- A giant eagle fossil was recently found in Australia
- Claws 30 cm long, wingspan about 3 meters
- Lord of the Rings fans are starting to dream about Joyehir
Bones of an extinct bird species, of the giant accipitridae family, Dynatoaetus gaffae, have been identified from fossils discovered in South Australia. According to the researchers, this subspecies of eagle would have lived during the Pleistocene, the first geological era of the Quaternary Era that extends from 2.58 million years ago to 11,700 years before the present. Simply put, it would be a giant eagle… like in The Lord of the Rings (or almost).
Wingspan of 3 meters for this Dynatoaetus gaffae
The fossils analyzed by the researchers, which include wings, legs, claws, sternum and skull, revealed that the bird likely had claws about 30 centimeters long and a wingspan of about 3 meters. To fly over the Australian skies.
“Dynatoaetus gaffae, or Cryptogyps, are new genera of birds of prey unique to Australia, similar to vulture and vulture respectively, that existed until about 50,000 years ago.said Dr. Ellen Mather, a paleontologist at Flinders University. Thus the claws of the recently discovered giant eagle would be able to hold a koala, a kangaroo…or a hobbit.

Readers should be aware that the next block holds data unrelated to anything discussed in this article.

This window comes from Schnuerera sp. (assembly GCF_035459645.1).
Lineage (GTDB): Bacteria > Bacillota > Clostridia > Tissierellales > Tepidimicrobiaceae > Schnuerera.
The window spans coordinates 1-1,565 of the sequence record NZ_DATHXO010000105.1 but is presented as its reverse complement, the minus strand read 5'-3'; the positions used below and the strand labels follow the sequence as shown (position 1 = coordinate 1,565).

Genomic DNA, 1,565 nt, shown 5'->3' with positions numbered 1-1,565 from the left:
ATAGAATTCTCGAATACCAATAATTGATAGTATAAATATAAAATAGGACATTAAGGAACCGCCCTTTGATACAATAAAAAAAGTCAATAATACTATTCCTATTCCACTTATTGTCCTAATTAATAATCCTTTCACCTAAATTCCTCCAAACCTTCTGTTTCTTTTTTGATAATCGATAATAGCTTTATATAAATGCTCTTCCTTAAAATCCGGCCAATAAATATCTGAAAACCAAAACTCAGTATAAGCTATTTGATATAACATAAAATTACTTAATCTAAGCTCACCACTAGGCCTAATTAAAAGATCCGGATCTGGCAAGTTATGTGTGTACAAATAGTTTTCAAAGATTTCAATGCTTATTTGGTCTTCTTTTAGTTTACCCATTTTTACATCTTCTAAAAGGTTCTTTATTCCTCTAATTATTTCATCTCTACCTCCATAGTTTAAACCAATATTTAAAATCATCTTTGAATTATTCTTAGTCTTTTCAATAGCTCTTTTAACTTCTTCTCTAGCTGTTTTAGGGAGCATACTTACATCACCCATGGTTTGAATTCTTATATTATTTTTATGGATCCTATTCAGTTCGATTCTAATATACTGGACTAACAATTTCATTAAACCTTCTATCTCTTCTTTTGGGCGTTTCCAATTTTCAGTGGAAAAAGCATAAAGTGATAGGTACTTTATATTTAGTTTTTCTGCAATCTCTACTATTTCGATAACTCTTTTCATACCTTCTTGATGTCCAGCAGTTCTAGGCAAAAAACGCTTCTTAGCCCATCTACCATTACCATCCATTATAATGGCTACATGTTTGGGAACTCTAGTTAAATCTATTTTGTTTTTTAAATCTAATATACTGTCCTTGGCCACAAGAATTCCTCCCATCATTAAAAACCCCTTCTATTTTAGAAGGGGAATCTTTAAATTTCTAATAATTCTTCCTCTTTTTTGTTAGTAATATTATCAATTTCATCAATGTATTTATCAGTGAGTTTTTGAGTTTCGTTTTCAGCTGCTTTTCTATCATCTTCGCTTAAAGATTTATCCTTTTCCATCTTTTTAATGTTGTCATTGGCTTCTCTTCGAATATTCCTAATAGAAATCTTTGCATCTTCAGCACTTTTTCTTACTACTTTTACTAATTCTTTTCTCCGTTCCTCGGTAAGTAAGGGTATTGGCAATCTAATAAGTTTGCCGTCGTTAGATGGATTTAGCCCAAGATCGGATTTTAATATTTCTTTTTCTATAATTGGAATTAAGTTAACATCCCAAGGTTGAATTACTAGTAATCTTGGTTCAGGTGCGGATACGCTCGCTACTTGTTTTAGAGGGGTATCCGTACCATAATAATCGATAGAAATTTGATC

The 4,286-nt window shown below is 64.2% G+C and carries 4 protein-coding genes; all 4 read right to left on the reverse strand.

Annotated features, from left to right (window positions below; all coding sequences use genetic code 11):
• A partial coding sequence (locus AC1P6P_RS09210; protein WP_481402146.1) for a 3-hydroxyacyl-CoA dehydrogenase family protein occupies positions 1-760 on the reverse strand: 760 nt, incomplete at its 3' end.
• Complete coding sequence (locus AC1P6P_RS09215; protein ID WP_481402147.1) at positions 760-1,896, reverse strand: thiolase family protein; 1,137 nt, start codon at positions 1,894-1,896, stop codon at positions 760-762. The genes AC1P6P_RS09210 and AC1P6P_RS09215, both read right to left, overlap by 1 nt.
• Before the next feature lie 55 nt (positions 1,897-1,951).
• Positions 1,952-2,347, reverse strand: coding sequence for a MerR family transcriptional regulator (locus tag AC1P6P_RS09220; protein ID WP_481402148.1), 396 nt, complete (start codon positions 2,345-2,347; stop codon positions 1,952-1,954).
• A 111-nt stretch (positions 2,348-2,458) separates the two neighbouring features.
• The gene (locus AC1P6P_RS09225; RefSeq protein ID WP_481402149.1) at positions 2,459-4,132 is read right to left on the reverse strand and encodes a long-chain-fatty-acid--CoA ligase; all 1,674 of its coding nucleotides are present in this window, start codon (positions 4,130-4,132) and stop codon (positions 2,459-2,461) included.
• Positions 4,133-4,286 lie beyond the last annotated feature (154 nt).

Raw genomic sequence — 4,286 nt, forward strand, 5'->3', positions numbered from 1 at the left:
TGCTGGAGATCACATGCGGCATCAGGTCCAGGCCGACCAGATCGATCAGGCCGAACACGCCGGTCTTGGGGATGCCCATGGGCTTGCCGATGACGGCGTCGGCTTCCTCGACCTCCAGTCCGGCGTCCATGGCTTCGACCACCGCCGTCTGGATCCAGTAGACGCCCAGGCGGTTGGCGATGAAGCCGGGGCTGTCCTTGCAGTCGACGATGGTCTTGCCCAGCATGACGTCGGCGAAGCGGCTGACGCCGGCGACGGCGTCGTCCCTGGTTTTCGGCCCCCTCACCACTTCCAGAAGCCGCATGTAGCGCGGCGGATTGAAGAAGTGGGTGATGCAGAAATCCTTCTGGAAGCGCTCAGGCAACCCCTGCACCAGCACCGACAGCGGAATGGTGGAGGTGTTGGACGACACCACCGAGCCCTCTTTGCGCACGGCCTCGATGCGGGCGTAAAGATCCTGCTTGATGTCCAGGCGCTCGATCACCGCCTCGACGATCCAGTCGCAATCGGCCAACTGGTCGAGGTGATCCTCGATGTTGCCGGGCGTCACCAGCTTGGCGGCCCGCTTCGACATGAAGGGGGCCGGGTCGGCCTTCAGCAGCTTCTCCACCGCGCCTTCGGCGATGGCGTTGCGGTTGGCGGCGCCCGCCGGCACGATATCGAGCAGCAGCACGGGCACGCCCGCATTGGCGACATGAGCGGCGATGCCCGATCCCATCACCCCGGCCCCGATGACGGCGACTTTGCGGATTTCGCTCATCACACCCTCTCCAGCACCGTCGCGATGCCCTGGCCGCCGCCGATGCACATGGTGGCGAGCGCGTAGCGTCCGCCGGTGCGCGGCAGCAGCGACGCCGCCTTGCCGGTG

In fact, fans of the Lord of the Rings saga know that the mighty eagles did exist…in JRR Tolkien’s mind at least. In the books (and movies), these giant winged creatures play a major role in Middle-earth, notably engaging in the Battle of the Five Armies.
Furthermore, in The Lord of the Rings, the giant eagle Gwaihir is the one who carries the wizard Gandalf three times: from the summit of Orthanc to Rohan, from the summit of Zirakzigil in Lothlórien after the duel against the Balrog, and a round trip from the Cormallen Fields to Mount Doom to save Frodo and Sam. Obviously, here we are talking about vultures of a completely different class, which have a wingspan of about 23 meters. All the same!
Two years ago, still in Australia, a fearsome 25-million-year-old eagle skeleton was discovered. a new species that was then christened Archaehierax sylvestris, for “Old Forest HawkThe latter had “only” 15 cm long greenhouses, but not enough to prevent him from taking over Benba Lake.